What Is the Best Time of Day to Photograph the Eiffel Tower?

French civil engineer Gustave Eiffel designed his now-famous wrought-iron lattice tower on the Champ de Mars to help celebrate the 1889 Exposition Universelle, a world's fair held in Paris. The permit for the tower stipulated that it would stay up for only 20 years, and in 1909 the city made plans to tear it down. Those plans changed, however, and today the Eiffel Tower is one of the most recognizable structures in the world, photographed thousands of times each day. But under European copyright law, people cannot sell nighttime photographs of the illuminated tower or publish them in magazines without official permission. Technically, it is even illegal to post them to social media, although this has never been enforced. The tower itself is in the public domain, but the lighting effects installed by Pierre Bideau in 1985 are still protected under European Union law.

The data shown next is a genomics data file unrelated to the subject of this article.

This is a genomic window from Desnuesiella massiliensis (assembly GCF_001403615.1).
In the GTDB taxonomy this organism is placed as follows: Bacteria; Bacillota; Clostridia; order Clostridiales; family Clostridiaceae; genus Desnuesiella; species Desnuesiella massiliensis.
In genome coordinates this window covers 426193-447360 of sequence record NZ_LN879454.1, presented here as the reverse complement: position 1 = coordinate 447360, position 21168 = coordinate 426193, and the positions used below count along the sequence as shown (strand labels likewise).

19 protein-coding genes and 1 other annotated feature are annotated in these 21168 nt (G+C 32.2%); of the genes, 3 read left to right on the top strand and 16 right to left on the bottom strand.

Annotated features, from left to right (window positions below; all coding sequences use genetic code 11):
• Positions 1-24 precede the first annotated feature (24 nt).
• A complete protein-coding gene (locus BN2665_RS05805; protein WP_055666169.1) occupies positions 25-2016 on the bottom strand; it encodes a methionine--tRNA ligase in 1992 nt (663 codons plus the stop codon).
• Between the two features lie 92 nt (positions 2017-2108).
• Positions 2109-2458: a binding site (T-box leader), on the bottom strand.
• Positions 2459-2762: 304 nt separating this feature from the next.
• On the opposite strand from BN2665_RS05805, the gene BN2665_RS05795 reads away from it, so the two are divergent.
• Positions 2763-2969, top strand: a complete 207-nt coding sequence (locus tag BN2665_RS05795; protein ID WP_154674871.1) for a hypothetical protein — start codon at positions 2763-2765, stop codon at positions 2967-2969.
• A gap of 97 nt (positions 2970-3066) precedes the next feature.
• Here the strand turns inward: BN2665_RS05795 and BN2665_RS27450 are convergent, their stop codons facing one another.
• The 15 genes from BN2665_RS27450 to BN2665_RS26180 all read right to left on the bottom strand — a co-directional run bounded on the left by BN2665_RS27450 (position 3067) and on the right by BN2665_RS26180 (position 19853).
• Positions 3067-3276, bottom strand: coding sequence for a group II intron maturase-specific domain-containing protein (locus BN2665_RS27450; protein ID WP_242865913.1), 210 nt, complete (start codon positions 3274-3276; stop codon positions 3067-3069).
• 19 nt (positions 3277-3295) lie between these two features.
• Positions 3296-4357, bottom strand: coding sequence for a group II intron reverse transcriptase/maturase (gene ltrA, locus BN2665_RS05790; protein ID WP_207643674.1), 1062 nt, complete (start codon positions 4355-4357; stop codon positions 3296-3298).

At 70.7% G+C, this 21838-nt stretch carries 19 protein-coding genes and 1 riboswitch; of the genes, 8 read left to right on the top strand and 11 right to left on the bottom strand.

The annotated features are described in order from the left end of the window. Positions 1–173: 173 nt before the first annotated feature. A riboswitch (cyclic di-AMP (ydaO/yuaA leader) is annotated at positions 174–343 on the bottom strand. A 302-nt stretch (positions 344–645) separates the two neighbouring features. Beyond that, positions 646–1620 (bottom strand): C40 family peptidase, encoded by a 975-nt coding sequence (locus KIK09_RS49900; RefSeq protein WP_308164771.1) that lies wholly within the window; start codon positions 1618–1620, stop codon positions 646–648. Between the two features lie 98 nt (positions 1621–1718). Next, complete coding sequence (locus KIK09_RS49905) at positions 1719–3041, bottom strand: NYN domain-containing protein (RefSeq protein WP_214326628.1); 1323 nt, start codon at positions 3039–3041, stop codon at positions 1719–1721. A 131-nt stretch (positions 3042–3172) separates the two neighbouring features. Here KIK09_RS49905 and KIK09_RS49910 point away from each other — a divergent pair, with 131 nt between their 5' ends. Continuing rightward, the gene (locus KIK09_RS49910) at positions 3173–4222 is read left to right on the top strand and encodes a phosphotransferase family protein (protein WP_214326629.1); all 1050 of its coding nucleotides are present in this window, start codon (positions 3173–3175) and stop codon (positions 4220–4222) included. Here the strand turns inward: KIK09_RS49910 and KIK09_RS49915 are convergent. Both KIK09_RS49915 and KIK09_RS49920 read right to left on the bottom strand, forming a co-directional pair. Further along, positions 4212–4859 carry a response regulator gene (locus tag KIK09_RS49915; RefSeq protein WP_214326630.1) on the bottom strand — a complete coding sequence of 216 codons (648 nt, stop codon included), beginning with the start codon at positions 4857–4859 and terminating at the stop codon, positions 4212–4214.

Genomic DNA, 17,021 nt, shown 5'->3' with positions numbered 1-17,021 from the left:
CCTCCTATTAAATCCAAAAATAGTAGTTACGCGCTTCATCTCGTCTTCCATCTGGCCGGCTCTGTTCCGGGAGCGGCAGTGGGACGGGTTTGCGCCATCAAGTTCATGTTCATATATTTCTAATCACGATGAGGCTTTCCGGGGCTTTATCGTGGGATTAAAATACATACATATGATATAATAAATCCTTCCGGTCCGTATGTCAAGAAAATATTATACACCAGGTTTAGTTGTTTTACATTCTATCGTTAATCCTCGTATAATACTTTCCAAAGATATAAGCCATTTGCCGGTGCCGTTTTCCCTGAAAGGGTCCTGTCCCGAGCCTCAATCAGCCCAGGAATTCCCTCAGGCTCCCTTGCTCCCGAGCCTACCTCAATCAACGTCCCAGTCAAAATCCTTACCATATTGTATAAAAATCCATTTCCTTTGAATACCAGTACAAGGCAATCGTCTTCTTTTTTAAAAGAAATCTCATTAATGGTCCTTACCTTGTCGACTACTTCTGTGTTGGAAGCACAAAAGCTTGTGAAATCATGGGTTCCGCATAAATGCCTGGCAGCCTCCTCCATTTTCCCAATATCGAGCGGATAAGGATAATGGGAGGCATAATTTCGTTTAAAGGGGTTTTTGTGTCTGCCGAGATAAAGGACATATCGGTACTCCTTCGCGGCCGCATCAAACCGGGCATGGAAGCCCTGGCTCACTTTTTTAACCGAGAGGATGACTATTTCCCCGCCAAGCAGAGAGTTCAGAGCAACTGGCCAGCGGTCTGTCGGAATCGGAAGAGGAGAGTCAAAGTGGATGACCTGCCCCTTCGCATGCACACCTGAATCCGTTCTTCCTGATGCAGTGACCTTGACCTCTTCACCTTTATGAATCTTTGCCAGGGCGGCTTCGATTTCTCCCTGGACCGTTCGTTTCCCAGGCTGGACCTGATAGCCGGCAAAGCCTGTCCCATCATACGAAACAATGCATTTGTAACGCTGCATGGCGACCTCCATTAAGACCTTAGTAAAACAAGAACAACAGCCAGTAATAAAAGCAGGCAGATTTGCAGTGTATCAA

Highlights from a French tower:

  • The law's primary aim is to curb the unauthorized commercial use of nighttime photos and video. It would be costly for La Société d'Exploitation de la Tour Eiffel to enforce the ban on every Facebook user who posts a snapshot of the illuminated tower.

  • In 1914, during World War I, a radio transmitter located in the tower jammed German communications and helped thwart the German invaders’ advance on Paris.

  • For a time, Eiffel used an apartment at the top of the tower to conduct meteorological observations and perform experiments related to air resistance on falling objects.

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